Over pampering children
Balancing our propensity to serve out of love and our desire to nurture our children’s sense of responsibility and independence is a delicate one. How do you know if you have an over pampered child?
Parenting is an inherently service-oriented vocation. The things that parents typically do for their children include changing their diapers, clothing them, feeding them, chauffeuring them to and fro school and enrichment classes, etc,. And we do that out of love.
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Acclaimed author and family counsellor Gary Chapman classifies these ‘acts of service’ as one of the ‘five love languages’ (the remaining four are words of affirmation, physical touch, quality time and gifts).
Most parents would willingly serve their children without expecting anything in return. Perhaps, it is our basic parental duty to do for our children what they are incapable of doing by themselves, at least until they develop and grow into capable, competent, and self-reliant individuals. However, we ought to be keenly aware of the common tendency to do too much for our children or to jump in to assist them at the first sign of struggle. In doing so, we risk depriving them the learning opportunities that are essential for their healthy development and growth.
Balancing our propensity to serve out of love and our desire to nurture our children’s sense of responsibility and independence is a delicate one. It requires some degree of awareness and an on-going assessment of what we ought to progressively let go or cease doing for our children as they mature and develop with time, exposure and gaining of new skills. A common example is to let school-going children manage their own homework.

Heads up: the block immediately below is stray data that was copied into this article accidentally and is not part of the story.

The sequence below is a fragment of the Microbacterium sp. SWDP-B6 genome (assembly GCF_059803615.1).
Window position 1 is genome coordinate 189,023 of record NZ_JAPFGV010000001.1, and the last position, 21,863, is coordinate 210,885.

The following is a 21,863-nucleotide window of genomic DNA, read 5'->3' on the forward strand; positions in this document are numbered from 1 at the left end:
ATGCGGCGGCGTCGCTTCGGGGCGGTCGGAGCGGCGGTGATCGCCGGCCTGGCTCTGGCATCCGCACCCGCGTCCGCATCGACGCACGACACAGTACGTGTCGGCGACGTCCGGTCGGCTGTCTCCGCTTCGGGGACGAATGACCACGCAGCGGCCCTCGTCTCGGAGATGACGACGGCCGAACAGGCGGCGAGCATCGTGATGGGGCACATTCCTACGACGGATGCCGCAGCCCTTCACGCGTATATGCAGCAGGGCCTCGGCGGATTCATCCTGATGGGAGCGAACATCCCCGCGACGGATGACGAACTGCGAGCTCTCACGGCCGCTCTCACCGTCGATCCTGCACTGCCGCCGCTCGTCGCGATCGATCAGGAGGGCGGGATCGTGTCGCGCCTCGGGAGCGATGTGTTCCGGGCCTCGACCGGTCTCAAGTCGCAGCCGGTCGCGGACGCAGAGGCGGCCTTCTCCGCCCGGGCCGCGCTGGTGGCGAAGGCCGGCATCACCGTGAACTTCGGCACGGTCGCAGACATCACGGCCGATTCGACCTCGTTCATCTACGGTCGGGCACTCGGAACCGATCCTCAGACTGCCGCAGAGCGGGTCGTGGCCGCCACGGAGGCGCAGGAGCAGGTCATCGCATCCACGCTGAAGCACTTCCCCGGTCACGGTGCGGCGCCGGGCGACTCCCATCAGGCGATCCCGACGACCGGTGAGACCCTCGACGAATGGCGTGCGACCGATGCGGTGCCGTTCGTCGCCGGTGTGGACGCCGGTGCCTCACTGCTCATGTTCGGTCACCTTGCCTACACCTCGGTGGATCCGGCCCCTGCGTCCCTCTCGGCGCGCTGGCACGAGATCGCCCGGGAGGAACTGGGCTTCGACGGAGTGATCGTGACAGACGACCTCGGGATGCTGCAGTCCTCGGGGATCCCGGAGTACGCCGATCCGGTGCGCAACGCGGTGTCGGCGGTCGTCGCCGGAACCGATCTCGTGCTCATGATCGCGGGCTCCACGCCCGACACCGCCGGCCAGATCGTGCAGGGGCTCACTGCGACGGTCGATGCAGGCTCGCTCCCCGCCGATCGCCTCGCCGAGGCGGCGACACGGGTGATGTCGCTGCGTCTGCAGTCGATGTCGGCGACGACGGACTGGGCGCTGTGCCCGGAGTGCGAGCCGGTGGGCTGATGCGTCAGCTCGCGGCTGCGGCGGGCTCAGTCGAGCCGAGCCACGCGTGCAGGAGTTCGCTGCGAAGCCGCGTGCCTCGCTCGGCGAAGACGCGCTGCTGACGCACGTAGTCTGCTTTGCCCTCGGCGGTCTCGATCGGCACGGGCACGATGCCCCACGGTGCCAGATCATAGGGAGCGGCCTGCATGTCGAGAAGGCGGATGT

Instead of having to constantly nag, remind or insist that children finish their homework diligently, wouldn’t it be easier to let them be motivated by their intrinsic desire to be seen as ‘good and responsible pupils’ and to avoid the potential negative consequences (be it guilt, anxiety or punishment) of not completing their work? Nagging or reminding children to do their homework is undoubtedly another act of service that is driven by a loving intention. However, when we cease trying to ‘teach’ and instead seek to create opportunities for our children to ‘learn’ responsibility and independence, a great deal of unnecessary daily battles could be avoided, thereby leaving room for us to play a more nurturing role while maintaining a positive, supportive and encouraging relationship with them.
While it is our parental duty to serve, it is also imperative that we learn to step back and allow our children to develop independence and responsibility through the experience of difficulties and mistakes. At times, too much service can be a disservice that impedes their development.
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About the author
This article is written by Kenny Toh, a professional coach, passionate father, and the founder of The Coaching Academy, Institute of Advanced Parentology and International Network for Parents as Coaches.
As a leading advocate for Parents-as-Coaches and Non-Punitive Discipline in Singapore, Kenny is committed to advancing the practice of parenting through a multidisciplinary approach that integrates the principles and practices from various disciplines including philosophy, psychology, Neuro-Linguistic Programming, and personal development.
He has been invited to speak at public seminars such as Joyful Parenting Conference 2006 and Great Parenting Seminar 2007, and a wide range of educational institutions including Nanyang Technological University, National Junior College, secondary schools, primary schools and pre-schools. His insights and writings on parenting-related topics have been featured frequently in publications such as Readers’ Digest Asia, Straits Time’s Mind Your Body, Young Parents, Today’s Parents, Family Magazine, Mother and Baby, and Young Families.
To find our more information about Kenny’s work, kindly email [email protected] or visit www.advanceparentology.com and www.parentingwithoutpunishment.org.